What I got out of mind coaching is first and foremost a deeper understanding of myself. Our minds are hugely complex muscles – think of how we can still perform actions in a split second that computers with infinitely more CPU power per say cant. We think we understand how our mind works but we don’t (although Steven Pinker’s book of the same name is a great help). Others simply don’t care which is fine for some – ignorance can be bliss- but if you are interested to make the most of what you truly can in this short passing we have through planet earth, I’d argue you stand as far greater chance if you understand yourself.
What I understood is what truly motivates me in life, what my fears are and how to overcome them. Only then can you understand how you can improve your interactions with others which in turn has a knock on effect on friendship, social life, and relationships pretty much of all sorts, romantic or not, and in my case as a business leader, my interaction with those around me at work which is crucial to any my business success.
You become a more balanced person, less self-absorbed, less insecure, more in tune with those around you; you get to appreciate chemistry – again in all types of relationships – and learn to avoid those who will drain your energy (not because they are bad people but because, now that you understand yourself better, you know you’re incompatible) and spend more time to those with whom you find you recharge each others’ batteries. You cut out inefficiency in your life which leaves you feeling a bit lost, lonely, downbeat and frustrated.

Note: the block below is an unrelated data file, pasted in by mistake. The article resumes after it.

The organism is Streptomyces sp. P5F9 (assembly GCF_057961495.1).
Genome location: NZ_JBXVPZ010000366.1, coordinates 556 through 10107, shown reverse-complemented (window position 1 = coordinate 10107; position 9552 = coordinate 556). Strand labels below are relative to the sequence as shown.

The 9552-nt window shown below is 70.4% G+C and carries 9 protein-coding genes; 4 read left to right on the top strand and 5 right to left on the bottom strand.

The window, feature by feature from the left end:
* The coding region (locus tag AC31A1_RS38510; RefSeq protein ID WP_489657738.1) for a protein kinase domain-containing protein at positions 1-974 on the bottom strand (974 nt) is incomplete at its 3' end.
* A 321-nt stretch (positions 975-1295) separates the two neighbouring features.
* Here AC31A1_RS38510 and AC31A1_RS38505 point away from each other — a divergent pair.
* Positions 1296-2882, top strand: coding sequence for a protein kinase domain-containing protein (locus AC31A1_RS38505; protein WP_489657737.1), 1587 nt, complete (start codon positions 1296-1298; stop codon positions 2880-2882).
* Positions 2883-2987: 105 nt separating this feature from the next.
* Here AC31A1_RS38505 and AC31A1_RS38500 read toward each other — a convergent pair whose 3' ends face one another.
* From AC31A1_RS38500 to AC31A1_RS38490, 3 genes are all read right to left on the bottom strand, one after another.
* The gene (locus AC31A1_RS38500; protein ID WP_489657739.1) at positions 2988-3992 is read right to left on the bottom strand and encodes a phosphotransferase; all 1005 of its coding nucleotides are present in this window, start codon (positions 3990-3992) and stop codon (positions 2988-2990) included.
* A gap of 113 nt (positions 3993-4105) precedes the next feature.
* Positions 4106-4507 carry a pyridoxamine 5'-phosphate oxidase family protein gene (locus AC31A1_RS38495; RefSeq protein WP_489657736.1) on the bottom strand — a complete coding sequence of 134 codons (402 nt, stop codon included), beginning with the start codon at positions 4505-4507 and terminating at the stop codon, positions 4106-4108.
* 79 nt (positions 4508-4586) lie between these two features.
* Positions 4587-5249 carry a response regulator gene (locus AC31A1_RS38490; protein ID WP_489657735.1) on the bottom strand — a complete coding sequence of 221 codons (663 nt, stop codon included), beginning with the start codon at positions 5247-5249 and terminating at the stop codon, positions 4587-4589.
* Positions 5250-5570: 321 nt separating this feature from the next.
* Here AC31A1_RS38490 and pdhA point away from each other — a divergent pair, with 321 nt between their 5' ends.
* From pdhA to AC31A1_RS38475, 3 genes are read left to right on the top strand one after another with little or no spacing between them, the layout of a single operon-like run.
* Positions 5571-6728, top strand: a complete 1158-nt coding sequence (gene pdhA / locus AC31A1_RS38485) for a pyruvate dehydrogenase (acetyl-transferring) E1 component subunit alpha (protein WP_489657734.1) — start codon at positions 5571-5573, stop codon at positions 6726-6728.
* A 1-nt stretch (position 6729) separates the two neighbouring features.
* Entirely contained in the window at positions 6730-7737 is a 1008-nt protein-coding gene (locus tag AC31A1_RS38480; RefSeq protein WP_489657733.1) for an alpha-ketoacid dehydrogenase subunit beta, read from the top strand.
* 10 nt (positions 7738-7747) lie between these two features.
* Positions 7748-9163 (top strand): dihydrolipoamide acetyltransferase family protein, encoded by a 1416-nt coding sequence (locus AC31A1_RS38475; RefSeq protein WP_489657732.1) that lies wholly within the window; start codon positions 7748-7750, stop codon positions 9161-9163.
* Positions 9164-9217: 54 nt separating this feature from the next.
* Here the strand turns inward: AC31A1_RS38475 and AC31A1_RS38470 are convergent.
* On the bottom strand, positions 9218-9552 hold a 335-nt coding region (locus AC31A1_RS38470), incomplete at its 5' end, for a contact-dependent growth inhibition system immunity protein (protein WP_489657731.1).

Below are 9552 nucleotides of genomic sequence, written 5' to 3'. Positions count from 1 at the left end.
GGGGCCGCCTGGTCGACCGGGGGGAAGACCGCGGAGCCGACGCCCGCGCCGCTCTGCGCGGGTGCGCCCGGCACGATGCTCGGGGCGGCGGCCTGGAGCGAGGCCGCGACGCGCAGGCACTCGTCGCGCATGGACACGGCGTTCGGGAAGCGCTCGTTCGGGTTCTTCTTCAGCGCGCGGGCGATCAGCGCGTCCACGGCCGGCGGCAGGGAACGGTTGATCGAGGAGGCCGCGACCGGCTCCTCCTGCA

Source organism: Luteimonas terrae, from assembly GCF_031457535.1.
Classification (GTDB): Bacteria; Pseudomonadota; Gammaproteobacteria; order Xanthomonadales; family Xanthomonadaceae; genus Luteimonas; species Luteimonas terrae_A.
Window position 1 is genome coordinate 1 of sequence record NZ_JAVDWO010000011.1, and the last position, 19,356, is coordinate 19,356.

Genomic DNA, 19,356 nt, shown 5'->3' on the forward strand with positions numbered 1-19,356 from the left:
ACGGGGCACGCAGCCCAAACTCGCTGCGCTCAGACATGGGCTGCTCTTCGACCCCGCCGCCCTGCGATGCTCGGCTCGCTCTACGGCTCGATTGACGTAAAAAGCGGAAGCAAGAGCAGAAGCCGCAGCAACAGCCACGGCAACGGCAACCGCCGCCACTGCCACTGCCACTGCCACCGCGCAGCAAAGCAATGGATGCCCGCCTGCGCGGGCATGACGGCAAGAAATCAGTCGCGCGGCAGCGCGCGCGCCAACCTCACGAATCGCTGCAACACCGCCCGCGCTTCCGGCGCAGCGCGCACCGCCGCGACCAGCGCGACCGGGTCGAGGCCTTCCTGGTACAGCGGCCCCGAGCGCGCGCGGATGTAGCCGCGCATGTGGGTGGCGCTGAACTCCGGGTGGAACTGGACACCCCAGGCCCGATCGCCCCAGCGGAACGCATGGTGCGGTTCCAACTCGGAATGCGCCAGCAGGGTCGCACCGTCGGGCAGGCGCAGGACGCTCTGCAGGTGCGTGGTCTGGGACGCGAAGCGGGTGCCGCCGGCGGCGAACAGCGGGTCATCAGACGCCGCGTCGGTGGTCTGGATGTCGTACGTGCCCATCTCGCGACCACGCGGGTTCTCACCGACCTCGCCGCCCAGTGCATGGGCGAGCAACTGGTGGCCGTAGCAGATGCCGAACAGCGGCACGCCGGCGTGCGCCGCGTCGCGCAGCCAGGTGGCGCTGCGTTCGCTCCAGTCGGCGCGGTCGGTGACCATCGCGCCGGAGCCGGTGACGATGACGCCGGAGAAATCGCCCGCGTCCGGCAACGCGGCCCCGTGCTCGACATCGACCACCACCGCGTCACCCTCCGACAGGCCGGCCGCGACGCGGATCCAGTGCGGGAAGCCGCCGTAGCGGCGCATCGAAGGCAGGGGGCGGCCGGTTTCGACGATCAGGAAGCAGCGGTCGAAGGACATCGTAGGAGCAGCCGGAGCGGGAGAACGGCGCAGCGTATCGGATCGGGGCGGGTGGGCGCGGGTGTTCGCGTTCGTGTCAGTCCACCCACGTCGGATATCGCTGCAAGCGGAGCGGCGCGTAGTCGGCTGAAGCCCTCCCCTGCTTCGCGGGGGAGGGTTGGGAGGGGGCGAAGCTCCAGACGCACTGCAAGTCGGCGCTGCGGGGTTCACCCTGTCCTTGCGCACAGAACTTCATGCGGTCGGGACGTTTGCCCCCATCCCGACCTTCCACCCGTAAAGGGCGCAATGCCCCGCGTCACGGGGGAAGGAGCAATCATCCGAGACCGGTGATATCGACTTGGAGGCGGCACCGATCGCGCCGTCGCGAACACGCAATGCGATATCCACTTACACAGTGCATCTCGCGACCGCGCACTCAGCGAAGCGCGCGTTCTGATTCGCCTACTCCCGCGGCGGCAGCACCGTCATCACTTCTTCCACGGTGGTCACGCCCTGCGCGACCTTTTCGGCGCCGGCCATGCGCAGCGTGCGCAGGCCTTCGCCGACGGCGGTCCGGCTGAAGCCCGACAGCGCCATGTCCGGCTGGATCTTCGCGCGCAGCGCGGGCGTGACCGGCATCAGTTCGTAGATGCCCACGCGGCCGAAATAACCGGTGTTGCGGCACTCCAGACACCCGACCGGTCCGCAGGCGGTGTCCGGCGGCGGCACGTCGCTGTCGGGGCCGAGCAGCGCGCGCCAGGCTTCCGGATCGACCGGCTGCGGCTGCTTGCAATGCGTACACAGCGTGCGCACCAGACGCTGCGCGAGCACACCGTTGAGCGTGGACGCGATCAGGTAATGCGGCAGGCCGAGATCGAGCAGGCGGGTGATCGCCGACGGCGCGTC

One of the best take-aways I got from my coach puts the above more eloquently I think. He said to me: “we all a Smart Person inside us and a Kind Person (to some extent or other and in varying degrees between us of course). The important thing to realise that the two are constantly in battle. So when we don’t understand a situation, or are fearful of it, we may gravitate toward being kinder but at the expense of doing the smart thing”.
Feeling sorry for someone (don’t confuse sympathy with empathy here) is often a good example. If someone you care for keeps doing the wrong thing then gets in tears, because you cart for them our natural reaction is to say “Aww you poor thing “and give them a hug or a pat on the back. Guess what. You’ve just increased the chances of them doing it again. Kindness got one over Smarts in that battle in that instance. The Smart thing to do is in fact to shock them: scream at them and say you look and sound pathetic. “You keep doing this then come crying,. Get a grip and snap out of it.”
Or in more layman terms: sometimes you need to be cruel to be kind.
I never really believed in meditation but I have to confess I’m a converter. Again, the term is probably carrying negative connotation, and images of a monk stuck in absolute silence for hours on end in a funny and uncomfortable posture.